Adoption, Assurance, and the Internal Testimony of the Holy Spirit -- By: David A. Gundersen
JFM 2:1 (Fall/Winter 2011) p. 18
Adoption, Assurance, and the Internal Testimony of the Holy Spirit
David A. “Gunner” Gundersen (M.Div., Th.M., The Master’s Seminary; Ph.D. cand., The Southern Baptist Theological Seminary) serves as Director of Student Life at Boyce College. He previously served as Dean of Men at The Master’s College in Southern California. He and his wife Cindi have adopted four children from East Africa: Judah, Ember, Isaiah, and Brooklyn. Gunner blogs at http://www.rawchristianity.com. He enjoys family, sports, words, and fall weather.
They were so different just a few months ago when we first met. At four-and-a-half years old, Noella had already seen dozens of her orphan friends leave Home of Hope united with new families. She immediately and playfully connected, yearning for long-awaited love and lasting attention. At four years old, our round and deep-eyed Nathanael had just been transferred from another orphanage. He was far more interested in each passing “motorcar” than his new parents. Sophia, our youngest at three-and-a-half, was petrified for the first week, turning her head, arching her back, and welling up in tears at every affectionate approach. So she latched onto the familiar—the tall Rwandan driver operating our rented Land Cruiser, a stout ex-military man who had launched heavy ordnance against the murderous majority during the infamous Rwandan genocide of 1994. Our new children were loved and were being adopted, but they remained uncertain, insecure, and apprehensive.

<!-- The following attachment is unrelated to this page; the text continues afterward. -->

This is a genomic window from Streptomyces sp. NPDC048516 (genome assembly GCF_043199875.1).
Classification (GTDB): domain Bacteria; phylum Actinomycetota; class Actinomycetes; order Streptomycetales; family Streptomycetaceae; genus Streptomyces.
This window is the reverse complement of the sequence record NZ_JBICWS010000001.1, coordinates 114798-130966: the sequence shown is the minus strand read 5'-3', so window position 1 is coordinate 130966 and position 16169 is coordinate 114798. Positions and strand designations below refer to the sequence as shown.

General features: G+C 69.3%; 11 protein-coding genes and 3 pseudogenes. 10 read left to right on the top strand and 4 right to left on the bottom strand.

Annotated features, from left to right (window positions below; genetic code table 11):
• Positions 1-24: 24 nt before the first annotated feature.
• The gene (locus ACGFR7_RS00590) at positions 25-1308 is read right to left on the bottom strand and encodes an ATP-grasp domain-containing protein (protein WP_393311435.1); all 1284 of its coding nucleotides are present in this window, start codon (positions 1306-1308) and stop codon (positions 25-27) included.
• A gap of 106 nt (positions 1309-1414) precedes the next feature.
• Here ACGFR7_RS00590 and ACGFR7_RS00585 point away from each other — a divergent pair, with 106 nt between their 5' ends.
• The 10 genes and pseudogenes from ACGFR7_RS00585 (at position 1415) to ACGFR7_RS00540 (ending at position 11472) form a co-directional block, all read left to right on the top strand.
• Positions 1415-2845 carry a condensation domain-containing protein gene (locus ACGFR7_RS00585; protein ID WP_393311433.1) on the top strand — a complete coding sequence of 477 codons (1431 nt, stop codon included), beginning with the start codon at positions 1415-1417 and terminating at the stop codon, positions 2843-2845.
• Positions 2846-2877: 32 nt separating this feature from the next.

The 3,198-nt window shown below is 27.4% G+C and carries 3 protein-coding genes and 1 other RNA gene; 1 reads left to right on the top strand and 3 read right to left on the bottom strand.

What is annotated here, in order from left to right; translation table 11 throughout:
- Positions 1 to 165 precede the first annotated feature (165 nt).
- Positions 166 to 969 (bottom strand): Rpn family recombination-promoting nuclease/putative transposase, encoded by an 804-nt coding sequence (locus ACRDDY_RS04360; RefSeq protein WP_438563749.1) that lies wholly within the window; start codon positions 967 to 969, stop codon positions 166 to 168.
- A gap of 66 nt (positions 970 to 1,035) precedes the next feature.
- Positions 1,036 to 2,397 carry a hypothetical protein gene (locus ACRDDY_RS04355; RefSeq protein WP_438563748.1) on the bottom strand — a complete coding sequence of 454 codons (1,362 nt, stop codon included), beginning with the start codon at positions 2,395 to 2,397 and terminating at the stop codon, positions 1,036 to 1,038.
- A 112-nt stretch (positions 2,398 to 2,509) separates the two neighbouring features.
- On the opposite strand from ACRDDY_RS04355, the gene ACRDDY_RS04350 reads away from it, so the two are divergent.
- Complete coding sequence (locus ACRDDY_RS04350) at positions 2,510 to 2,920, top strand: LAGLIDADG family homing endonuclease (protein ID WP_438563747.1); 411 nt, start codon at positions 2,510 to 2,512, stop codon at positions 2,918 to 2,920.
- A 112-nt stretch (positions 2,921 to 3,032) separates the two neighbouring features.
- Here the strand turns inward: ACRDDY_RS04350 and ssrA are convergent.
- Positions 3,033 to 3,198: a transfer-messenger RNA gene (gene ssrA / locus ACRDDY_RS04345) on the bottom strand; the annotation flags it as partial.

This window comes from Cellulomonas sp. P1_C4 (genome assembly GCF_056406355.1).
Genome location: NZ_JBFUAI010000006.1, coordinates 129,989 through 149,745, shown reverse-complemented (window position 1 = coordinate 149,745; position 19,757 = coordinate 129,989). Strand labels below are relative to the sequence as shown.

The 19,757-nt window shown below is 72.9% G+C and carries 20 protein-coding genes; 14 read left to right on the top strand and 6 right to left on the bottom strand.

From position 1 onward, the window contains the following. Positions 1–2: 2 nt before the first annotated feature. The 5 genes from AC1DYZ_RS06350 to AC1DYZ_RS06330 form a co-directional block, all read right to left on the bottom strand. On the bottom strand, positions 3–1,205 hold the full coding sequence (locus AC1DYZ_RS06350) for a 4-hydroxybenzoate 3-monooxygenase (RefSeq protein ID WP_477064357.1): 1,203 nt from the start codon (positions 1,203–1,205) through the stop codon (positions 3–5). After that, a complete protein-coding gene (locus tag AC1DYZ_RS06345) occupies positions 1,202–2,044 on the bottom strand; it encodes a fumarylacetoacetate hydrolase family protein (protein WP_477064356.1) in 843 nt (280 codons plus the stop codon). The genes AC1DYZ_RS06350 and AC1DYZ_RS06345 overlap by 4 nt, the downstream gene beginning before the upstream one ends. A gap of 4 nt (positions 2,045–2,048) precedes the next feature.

How would they come to know that they are our children? How would they become convinced of their new heritage and inheritance ? What would be the sign of their sonship, the affirmation of their adoption? For now, perhaps we could employ a trilingual lawyer fluent in Kinyarwanda, French, and English to translate for them the raft of documents testifying to their new status. In the future, we could point to family resemblances, developed over years of absorbing aspects of our familial personality. Or both now and in days to come, we could trust that the earth-turning transformation between the midnight of fatherlessness and the dawn of sonship is proven by the brilliantly underestimated testimony: “Daddy!”
How do Christians know that we are God’s children? What assures us of his love? How do we become convinced of our new heritage and inheritance? What is the sign of our sonship, the affirmation of our adoption? Conservative evangelical theology has typically portrayed biblical teaching on such assurance as objective, rational, almost empirical. Believing and doing the right things provides sufficient evidence of our reconciled
JFM 2:1 (Fall/Winter 2011) p. 19
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